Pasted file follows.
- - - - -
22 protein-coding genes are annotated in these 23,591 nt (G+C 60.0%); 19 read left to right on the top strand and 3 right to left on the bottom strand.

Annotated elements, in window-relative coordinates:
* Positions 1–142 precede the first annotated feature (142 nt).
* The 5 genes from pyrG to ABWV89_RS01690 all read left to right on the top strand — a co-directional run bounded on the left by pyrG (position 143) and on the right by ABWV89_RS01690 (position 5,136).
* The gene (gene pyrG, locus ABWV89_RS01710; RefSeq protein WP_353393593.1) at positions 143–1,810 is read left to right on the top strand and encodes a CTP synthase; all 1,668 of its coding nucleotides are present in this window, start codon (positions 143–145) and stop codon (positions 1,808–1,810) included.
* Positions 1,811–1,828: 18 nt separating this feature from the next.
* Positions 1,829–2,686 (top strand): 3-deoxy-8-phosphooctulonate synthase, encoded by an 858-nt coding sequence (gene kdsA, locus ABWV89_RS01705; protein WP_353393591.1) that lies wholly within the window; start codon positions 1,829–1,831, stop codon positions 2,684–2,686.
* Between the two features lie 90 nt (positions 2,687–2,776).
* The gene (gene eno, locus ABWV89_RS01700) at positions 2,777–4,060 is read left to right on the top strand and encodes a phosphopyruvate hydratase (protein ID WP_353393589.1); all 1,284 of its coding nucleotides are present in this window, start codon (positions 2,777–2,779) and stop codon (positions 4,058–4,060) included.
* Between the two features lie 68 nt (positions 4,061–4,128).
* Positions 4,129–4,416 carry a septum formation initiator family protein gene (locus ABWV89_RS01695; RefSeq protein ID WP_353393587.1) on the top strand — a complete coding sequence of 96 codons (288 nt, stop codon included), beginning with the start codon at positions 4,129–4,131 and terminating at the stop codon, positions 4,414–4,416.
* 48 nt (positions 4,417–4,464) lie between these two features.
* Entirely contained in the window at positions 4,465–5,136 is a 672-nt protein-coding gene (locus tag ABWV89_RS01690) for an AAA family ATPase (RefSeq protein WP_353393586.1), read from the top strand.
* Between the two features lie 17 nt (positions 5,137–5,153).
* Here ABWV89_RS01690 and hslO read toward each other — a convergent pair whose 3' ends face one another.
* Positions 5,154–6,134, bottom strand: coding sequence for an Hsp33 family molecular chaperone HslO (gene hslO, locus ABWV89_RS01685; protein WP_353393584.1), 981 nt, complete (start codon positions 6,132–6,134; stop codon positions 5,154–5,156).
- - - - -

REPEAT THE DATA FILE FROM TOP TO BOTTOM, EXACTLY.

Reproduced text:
22 protein-coding genes are annotated in these 23,591 nt (G+C 60.0%); 19 read left to right on the top strand and 3 right to left on the bottom strand.

Annotated elements, in window-relative coordinates:
* Positions 1–142 precede the first annotated feature (142 nt).
* The 5 genes from pyrG to ABWV89_RS01690 all read left to right on the top strand — a co-directional run bounded on the left by pyrG (position 143) and on the right by ABWV89_RS01690 (position 5,136).
* The gene (gene pyrG, locus ABWV89_RS01710; RefSeq protein WP_353393593.1) at positions 143–1,810 is read left to right on the top strand and encodes a CTP synthase; all 1,668 of its coding nucleotides are present in this window, start codon (positions 143–145) and stop codon (positions 1,808–1,810) included.
* Positions 1,811–1,828: 18 nt separating this feature from the next.
* Positions 1,829–2,686 (top strand): 3-deoxy-8-phosphooctulonate synthase, encoded by an 858-nt coding sequence (gene kdsA, locus ABWV89_RS01705; protein WP_353393591.1) that lies wholly within the window; start codon positions 1,829–1,831, stop codon positions 2,684–2,686.
* Between the two features lie 90 nt (positions 2,687–2,776).
* The gene (gene eno, locus ABWV89_RS01700) at positions 2,777–4,060 is read left to right on the top strand and encodes a phosphopyruvate hydratase (protein ID WP_353393589.1); all 1,284 of its coding nucleotides are present in this window, start codon (positions 2,777–2,779) and stop codon (positions 4,058–4,060) included.
* Between the two features lie 68 nt (positions 4,061–4,128).
* Positions 4,129–4,416 carry a septum formation initiator family protein gene (locus ABWV89_RS01695; RefSeq protein ID WP_353393587.1) on the top strand — a complete coding sequence of 96 codons (288 nt, stop codon included), beginning with the start codon at positions 4,129–4,131 and terminating at the stop codon, positions 4,414–4,416.
* 48 nt (positions 4,417–4,464) lie between these two features.
* Entirely contained in the window at positions 4,465–5,136 is a 672-nt protein-coding gene (locus tag ABWV89_RS01690) for an AAA family ATPase (RefSeq protein WP_353393586.1), read from the top strand.
* Between the two features lie 17 nt (positions 5,137–5,153).
* Here ABWV89_RS01690 and hslO read toward each other — a convergent pair whose 3' ends face one another.
* Positions 5,154–6,134, bottom strand: coding sequence for an Hsp33 family molecular chaperone HslO (gene hslO, locus ABWV89_RS01685; protein WP_353393584.1), 981 nt, complete (start codon positions 6,132–6,134; stop codon positions 5,154–5,156).